Interview with Wayne May, 2014
Interview with Wayne May, 2014

Wayne May I had not heard of before, but was very pleased to see an interview from him from the same conference held in 2014.  This one lasts 43:06 minutes, but there are gems all the way through.  He talks about “sextortion” as the latest trend, where people, mostly men, are inveigled to strip off and perform acts on videocam, this is saved, and then they are blackmailed by threats to show the videos to family and colleagues. Scamsurvivors.com covers all sorts of scams, not just romance or dating scams. It has a whole forum for sextortion. It also has other videos, and photo galleries as well as provides 24/7 support for victims or suspected victims of all types of scams.

More than this though, if you have any questions about scam, how they work, who they impact, how you identify one, who looks after sites like these, all of them are asked and answered by Wayne May in this video.  Its well worth the watch.

In fact, take some time, watch, listen to them all.  I will post these links onto the research page when I next post.

Let me know what’s your favourite video or resource about romance scams?

Why it is important to report romance scams?

In my last blog I mentioned ACORN, the Australian Cybercrime Online Reporting Network. In this one I wanted share why it is so important to report romance or dating scams to organisations such as this.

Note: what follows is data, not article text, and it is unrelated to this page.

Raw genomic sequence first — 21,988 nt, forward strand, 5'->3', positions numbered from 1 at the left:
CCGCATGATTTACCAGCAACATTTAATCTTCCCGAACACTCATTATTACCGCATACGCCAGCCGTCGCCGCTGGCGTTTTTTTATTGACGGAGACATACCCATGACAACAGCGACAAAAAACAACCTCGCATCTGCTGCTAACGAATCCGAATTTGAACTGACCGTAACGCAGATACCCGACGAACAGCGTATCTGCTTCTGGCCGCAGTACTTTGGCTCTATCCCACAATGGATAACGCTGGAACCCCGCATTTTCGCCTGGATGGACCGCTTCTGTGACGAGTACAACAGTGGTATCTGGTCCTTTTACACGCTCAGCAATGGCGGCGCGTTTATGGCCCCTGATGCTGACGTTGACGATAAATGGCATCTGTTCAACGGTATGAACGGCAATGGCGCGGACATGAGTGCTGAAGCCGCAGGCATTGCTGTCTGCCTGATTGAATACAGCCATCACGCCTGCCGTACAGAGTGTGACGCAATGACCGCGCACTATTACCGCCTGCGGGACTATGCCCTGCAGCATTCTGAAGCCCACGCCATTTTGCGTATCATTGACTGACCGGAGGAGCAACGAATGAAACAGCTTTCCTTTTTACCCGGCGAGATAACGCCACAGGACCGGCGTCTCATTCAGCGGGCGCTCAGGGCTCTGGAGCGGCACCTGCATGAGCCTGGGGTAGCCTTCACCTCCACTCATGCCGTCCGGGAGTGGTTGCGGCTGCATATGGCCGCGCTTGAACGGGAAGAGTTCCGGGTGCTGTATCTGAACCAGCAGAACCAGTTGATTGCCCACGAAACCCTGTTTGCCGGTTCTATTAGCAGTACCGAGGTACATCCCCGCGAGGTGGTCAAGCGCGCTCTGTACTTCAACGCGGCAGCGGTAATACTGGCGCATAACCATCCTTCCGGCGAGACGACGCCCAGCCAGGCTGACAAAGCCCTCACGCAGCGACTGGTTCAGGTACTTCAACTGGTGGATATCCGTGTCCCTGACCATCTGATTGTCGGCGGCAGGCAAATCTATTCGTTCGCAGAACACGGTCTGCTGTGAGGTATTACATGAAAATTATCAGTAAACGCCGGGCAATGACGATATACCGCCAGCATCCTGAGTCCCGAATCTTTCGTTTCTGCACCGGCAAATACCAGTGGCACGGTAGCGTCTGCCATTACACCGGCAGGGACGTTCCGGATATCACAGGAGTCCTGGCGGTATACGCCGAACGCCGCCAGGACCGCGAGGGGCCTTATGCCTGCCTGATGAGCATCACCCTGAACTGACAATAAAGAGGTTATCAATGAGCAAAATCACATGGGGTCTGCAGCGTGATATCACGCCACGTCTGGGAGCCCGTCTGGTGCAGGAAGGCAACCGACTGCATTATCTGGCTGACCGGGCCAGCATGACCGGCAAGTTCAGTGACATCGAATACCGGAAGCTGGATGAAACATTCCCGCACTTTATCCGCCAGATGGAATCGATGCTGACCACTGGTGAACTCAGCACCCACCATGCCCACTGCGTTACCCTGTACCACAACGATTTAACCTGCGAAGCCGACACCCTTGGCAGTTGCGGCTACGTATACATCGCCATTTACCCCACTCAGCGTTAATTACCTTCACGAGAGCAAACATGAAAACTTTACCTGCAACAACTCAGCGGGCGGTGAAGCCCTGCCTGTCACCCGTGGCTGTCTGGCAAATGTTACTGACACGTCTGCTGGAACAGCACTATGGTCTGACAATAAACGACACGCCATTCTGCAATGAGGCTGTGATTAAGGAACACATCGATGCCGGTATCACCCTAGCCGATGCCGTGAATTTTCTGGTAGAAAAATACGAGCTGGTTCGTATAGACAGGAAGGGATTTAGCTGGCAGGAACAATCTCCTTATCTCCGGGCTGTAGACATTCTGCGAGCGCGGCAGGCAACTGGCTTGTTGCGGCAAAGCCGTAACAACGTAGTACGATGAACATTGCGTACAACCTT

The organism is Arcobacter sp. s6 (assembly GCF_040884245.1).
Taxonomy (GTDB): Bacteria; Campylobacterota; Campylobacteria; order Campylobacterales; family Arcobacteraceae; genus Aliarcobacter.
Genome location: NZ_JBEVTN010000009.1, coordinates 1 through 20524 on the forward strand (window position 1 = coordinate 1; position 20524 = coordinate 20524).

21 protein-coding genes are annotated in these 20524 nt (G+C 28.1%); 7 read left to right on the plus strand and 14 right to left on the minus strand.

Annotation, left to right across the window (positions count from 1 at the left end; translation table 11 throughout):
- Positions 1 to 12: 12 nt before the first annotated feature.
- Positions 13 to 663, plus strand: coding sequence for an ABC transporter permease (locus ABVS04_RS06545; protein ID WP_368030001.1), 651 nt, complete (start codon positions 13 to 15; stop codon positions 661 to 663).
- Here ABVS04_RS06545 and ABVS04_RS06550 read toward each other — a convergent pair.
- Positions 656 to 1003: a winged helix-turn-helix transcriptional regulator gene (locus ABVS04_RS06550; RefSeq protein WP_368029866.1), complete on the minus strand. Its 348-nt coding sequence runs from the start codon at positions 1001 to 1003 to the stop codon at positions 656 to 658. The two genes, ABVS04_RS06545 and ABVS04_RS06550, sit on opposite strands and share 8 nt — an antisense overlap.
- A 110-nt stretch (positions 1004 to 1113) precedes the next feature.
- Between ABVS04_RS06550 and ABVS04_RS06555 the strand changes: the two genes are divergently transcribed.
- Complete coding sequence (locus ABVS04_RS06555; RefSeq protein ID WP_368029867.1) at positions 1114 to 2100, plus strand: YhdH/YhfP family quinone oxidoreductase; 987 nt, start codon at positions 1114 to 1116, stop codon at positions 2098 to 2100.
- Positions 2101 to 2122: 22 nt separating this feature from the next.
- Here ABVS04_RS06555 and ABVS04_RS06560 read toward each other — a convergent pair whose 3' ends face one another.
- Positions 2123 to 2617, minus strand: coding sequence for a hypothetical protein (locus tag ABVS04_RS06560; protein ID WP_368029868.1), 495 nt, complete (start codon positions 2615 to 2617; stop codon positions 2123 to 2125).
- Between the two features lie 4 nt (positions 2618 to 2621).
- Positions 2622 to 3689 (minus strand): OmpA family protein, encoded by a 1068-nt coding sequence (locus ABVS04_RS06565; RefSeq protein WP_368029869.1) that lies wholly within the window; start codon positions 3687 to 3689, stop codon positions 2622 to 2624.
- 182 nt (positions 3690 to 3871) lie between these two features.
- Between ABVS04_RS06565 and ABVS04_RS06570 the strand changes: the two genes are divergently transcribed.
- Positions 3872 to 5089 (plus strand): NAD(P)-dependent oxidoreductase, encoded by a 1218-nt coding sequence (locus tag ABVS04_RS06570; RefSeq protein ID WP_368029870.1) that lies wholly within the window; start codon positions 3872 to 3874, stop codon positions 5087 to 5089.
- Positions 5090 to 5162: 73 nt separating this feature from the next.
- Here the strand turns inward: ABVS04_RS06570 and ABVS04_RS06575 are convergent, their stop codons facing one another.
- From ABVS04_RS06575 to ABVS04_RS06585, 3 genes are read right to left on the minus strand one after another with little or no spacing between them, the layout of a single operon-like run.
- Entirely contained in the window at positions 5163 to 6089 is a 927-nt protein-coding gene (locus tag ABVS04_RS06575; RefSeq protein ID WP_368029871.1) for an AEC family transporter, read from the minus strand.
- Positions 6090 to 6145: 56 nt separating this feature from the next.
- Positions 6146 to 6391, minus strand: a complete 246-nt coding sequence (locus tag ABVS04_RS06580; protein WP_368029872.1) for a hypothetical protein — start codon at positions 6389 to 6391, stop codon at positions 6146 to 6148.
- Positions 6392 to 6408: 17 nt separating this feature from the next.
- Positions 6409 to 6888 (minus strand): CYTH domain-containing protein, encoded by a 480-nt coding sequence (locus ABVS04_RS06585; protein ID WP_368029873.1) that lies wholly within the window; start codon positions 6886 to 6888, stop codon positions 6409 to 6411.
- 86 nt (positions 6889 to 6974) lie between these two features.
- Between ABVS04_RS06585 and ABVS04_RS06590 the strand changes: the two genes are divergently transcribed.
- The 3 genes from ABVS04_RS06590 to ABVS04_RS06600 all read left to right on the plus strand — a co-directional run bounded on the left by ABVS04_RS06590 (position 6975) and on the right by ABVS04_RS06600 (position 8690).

ACORN
Report Romance Scams to ACORN

As I said last time, ACORN is a national policing initiative that allows cybercrime victims to easily and instantly report cases of criminal activity online, as well as providing information on how to avoid falling victim to cyber criminals.

When I reported my scam experience, late in 2012, I reported to the local police station. I took all of my documents in, which they copied, they took my statement, and that was that. I was so embarrassed I can remember being very detached, giving a local constable the detail, but not showing any emotion. There was no sense they could do anything, and online research I did later indicated that it was unlikely that I would ever get anything back. I felt powerless to do anything about what had happened.  Friends suggested I contact other policing agencies but I was so ashamed of what had happened that I could not.

The one thing I know the local police did do was report the names used by my scammers to Western Union, so that they could be stopped if used again. Only the police could do that. I also heard that Western Union reported that the money I sent via them was collected in Nigeria. That was a surprise, as I had sent the money to Dubai.